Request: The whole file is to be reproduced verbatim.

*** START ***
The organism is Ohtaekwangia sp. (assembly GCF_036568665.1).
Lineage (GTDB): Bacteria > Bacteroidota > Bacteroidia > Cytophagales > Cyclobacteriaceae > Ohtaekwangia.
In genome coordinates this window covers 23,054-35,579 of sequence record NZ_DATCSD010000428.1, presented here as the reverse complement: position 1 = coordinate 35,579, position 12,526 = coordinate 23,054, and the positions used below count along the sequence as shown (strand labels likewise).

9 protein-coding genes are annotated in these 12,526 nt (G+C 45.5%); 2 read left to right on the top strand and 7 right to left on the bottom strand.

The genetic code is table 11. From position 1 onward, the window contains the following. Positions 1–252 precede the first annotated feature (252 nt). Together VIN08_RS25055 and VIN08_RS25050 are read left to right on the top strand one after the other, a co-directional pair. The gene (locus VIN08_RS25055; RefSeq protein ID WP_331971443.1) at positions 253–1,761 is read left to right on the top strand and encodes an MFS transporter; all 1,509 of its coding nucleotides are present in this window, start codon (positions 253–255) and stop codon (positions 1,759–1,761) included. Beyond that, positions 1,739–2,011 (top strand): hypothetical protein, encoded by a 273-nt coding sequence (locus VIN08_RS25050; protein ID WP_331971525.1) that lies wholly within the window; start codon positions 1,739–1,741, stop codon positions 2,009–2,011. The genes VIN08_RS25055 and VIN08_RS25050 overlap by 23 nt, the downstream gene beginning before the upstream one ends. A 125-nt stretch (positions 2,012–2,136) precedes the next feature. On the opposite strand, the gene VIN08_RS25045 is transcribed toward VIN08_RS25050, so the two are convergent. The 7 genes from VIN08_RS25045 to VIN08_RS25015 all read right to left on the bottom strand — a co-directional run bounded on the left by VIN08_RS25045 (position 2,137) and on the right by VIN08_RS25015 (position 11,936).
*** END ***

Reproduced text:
The organism is Ohtaekwangia sp. (assembly GCF_036568665.1).
Lineage (GTDB): Bacteria > Bacteroidota > Bacteroidia > Cytophagales > Cyclobacteriaceae > Ohtaekwangia.
In genome coordinates this window covers 23,054-35,579 of sequence record NZ_DATCSD010000428.1, presented here as the reverse complement: position 1 = coordinate 35,579, position 12,526 = coordinate 23,054, and the positions used below count along the sequence as shown (strand labels likewise).

9 protein-coding genes are annotated in these 12,526 nt (G+C 45.5%); 2 read left to right on the top strand and 7 right to left on the bottom strand.

The genetic code is table 11. From position 1 onward, the window contains the following. Positions 1–252 precede the first annotated feature (252 nt). Together VIN08_RS25055 and VIN08_RS25050 are read left to right on the top strand one after the other, a co-directional pair. The gene (locus VIN08_RS25055; RefSeq protein ID WP_331971443.1) at positions 253–1,761 is read left to right on the top strand and encodes an MFS transporter; all 1,509 of its coding nucleotides are present in this window, start codon (positions 253–255) and stop codon (positions 1,759–1,761) included. Beyond that, positions 1,739–2,011 (top strand): hypothetical protein, encoded by a 273-nt coding sequence (locus VIN08_RS25050; protein ID WP_331971525.1) that lies wholly within the window; start codon positions 1,739–1,741, stop codon positions 2,009–2,011. The genes VIN08_RS25055 and VIN08_RS25050 overlap by 23 nt, the downstream gene beginning before the upstream one ends. A 125-nt stretch (positions 2,012–2,136) precedes the next feature. On the opposite strand, the gene VIN08_RS25045 is transcribed toward VIN08_RS25050, so the two are convergent. The 7 genes from VIN08_RS25045 to VIN08_RS25015 all read right to left on the bottom strand — a co-directional run bounded on the left by VIN08_RS25045 (position 2,137) and on the right by VIN08_RS25015 (position 11,936).